Email lives in a fluid environment: What may have been completely taboo yesterday may well have turned out to be a best practice today. And because of this constant evolution in email, marketers may be using old bad habits when they create a new email marketing campaign. Below are four common misconceptions about those campaigns.
1. The bigger your email list is, the better
You’re far better off sending email to a smaller, but highly engaged, list of recipients, as opposed to a million subscribers who want nothing to do with your message. "Good-list hygiene" is a key best practice for any email program.
It’s recommended that you review and clean your list every six months. You don’t want to continuously send email to invalid email addresses, as this can have a negative impact on your metrics. If people aren’t engaging with your messages, you should stop sending them email, especially since ISPs are looking at engagement metrics to determine delivery.
2. Subject lines don’t affect deliverability.
Subject lines can make or break the open rates for your email. Therefore, it’s imperative to continuously test the content, tone and length of your subject lines to see which ones work better. Often, the results of your tests will surprise you, and your gut instincts will be proven wrong.
It is also important to have data to back up your decision-making. A recent study found that seven words was the most common subject line word length (14.0 percent of subject lines). Three-word subject lines (1.6 percent of subject lines) have the highest engagement rates (21.2 percent, compared to 17.2 percent overall and 15.8 percent for seven-word subject lines).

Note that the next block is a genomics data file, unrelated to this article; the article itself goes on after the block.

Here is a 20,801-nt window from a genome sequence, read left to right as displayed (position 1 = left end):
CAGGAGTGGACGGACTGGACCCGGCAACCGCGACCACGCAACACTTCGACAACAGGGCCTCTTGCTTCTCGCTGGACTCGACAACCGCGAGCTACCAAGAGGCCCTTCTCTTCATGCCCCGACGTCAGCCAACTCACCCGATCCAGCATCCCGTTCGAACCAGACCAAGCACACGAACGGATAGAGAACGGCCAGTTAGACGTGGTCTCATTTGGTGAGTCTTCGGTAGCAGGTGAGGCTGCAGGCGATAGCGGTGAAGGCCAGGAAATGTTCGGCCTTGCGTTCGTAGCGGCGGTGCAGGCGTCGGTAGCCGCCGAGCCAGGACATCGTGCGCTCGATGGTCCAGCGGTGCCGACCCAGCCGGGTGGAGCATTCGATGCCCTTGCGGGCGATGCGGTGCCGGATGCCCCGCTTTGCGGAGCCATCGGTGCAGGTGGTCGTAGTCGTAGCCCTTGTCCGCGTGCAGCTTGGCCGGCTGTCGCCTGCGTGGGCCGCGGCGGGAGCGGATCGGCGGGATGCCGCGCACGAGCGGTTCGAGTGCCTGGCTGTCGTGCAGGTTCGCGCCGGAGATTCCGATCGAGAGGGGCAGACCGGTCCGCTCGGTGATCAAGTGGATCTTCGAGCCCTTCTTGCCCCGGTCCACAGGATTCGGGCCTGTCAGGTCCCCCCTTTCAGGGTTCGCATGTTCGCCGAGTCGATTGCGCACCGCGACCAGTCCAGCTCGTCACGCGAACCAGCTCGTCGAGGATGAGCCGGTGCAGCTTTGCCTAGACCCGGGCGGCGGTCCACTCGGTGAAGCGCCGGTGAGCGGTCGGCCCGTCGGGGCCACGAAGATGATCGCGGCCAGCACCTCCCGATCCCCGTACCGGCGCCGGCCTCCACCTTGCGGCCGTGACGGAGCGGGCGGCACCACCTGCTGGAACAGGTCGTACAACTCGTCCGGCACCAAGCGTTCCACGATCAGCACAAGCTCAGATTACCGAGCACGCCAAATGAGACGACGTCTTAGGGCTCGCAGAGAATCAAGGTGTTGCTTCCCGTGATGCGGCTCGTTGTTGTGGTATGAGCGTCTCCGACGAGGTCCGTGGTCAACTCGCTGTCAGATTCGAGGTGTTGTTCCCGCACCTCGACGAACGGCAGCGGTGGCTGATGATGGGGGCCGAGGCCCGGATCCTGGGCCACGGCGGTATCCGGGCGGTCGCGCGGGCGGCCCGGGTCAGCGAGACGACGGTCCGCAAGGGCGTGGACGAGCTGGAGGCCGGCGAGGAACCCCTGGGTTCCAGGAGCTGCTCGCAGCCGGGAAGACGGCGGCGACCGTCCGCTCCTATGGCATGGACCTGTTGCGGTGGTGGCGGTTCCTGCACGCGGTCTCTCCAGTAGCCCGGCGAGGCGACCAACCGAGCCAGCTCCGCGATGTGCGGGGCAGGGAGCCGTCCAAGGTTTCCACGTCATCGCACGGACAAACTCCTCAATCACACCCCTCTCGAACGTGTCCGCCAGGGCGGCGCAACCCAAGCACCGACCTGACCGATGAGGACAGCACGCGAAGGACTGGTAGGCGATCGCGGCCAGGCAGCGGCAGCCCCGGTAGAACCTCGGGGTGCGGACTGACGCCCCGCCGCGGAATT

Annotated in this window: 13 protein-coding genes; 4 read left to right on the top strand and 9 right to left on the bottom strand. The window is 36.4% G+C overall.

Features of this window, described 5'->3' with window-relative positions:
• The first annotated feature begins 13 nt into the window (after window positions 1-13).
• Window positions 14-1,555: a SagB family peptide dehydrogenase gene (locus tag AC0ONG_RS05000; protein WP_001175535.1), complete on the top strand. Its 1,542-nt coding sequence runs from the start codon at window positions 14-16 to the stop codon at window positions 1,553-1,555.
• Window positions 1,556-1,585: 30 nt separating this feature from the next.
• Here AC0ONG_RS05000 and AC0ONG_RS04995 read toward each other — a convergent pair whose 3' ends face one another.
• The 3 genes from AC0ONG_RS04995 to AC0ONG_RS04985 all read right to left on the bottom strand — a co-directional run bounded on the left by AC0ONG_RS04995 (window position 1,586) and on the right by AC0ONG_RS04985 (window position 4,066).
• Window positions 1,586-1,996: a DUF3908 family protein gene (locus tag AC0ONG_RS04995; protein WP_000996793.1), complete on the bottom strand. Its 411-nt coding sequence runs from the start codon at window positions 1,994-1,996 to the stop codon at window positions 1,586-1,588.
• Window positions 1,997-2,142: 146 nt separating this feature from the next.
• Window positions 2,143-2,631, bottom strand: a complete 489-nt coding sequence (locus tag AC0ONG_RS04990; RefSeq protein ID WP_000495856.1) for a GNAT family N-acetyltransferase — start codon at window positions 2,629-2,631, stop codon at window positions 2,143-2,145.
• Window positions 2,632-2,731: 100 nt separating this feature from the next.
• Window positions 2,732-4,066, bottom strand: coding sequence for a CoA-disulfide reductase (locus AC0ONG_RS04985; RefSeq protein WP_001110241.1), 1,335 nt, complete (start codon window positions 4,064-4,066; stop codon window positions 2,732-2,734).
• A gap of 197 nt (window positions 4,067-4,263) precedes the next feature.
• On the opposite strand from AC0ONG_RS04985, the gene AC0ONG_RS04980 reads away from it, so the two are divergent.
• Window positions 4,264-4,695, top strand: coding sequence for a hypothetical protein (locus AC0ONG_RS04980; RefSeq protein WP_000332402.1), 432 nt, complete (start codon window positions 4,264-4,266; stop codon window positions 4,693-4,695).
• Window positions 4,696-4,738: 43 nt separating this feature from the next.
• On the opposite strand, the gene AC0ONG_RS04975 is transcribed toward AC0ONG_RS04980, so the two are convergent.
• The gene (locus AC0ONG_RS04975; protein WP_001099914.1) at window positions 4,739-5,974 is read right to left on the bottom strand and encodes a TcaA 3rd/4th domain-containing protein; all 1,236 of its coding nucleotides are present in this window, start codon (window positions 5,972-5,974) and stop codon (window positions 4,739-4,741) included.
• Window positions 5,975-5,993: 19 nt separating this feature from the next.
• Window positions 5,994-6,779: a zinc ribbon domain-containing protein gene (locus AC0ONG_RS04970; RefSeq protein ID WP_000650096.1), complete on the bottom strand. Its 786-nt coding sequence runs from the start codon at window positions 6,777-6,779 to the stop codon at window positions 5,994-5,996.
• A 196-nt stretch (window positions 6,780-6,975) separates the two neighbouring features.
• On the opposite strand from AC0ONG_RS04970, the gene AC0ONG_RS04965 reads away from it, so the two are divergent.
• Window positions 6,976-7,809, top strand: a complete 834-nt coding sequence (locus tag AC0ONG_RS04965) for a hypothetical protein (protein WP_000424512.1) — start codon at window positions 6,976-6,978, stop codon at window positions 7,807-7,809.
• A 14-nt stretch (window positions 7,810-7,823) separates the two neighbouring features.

3. Getting to the inbox is the end game.
Yes, you definitely want to make it to the inbox, but if your email just sits there and doesn’t get opened? Not great. You shouldn’t put all of your eggs in one basket; considering the wide range of potential problems -- with delivery, opens, clicks, unsubscribes and spam reports -- many factors weigh in to determine the health and success of your email program.
Good email deliverability comes from knowing how to send the right message to the right person, at the right time, with the right frequency. Dig deep into your engagement metrics to determine if you are sending to the right person. If someone hasn’t opened an email you’ve sent in months, it’s time to cut the cord. If you see a big spike in your unsubscribe rate after a specific campaign, that’s your data telling you that your message wasn’t what the recipient was expecting.
4. More images mean the email is more enticing.
Get the message across first; look cool second. A few crisp, well-placed images can do wonders to promote an email from good to great, but you have to deliver on the purpose of your email first. Marketers are often tempted to go big on visuals, but forget that; they increase the risk of emails being classified as spam. If images are unavoidable, emails should be sensibly balanced, with at least two lines of text per picture.
Given that traditionally 20 percent of email goes undelivered, you want to make sure you follow best practices to ensure that your next email marketing campaign gets you to where you want to go.